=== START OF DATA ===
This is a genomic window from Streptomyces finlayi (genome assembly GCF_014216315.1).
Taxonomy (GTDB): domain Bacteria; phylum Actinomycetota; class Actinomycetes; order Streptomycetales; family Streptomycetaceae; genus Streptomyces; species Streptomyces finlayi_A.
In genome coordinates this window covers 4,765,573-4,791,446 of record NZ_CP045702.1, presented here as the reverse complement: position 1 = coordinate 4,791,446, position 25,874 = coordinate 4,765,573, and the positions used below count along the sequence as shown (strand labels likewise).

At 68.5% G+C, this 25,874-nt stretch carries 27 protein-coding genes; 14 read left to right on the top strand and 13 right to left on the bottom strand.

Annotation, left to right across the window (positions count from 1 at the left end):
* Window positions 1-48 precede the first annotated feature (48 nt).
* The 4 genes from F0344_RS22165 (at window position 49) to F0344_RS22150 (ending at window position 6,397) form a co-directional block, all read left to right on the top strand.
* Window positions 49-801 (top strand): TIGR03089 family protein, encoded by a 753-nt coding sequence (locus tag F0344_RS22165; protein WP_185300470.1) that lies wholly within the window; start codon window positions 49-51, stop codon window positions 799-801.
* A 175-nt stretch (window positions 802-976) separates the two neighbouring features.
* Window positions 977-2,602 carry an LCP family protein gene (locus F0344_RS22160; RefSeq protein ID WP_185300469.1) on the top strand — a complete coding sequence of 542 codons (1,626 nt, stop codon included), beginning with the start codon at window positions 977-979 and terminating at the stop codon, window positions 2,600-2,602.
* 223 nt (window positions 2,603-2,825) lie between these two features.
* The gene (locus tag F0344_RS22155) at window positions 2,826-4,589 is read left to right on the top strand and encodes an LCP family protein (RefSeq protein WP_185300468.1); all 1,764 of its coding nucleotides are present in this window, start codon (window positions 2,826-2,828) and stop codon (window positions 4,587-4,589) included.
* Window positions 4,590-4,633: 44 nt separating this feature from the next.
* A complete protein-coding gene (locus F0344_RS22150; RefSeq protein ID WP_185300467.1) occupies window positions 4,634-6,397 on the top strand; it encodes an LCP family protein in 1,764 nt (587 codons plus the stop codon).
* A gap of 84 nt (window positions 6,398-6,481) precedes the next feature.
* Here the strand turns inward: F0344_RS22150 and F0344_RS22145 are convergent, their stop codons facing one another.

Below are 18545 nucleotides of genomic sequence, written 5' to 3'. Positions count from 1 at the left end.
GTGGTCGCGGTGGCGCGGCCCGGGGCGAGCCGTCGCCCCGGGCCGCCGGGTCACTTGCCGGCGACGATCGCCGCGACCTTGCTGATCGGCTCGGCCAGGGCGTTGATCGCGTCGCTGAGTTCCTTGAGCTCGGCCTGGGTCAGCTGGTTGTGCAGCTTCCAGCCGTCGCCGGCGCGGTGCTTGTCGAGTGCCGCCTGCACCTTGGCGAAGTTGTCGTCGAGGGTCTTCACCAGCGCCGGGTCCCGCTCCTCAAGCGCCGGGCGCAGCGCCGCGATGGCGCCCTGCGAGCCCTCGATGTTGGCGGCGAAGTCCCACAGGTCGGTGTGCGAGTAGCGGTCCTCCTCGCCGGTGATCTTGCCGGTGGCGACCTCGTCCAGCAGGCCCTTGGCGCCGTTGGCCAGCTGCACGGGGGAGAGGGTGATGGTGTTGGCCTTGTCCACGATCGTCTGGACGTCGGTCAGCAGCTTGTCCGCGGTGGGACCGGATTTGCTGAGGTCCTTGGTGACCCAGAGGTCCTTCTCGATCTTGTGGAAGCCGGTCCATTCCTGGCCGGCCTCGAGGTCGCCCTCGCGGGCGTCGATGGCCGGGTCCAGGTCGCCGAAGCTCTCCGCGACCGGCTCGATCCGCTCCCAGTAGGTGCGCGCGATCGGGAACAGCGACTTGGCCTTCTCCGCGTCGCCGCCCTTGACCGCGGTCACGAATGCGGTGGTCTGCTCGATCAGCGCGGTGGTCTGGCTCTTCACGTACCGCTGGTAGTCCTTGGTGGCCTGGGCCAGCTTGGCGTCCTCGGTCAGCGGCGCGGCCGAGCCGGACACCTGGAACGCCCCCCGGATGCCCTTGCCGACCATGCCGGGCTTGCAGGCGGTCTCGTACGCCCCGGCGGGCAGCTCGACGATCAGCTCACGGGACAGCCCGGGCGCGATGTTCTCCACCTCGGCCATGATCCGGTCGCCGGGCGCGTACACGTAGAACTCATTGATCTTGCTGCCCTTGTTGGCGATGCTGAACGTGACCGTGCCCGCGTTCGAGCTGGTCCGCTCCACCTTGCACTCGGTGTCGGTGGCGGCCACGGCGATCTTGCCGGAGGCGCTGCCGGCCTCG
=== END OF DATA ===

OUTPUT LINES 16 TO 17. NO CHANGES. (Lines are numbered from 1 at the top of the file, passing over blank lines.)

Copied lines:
* Here the strand turns inward: F0344_RS22150 and F0344_RS22145 are convergent, their stop codons facing one another.

Below are 18545 nucleotides of genomic sequence, written 5' to 3'. Positions count from 1 at the left end.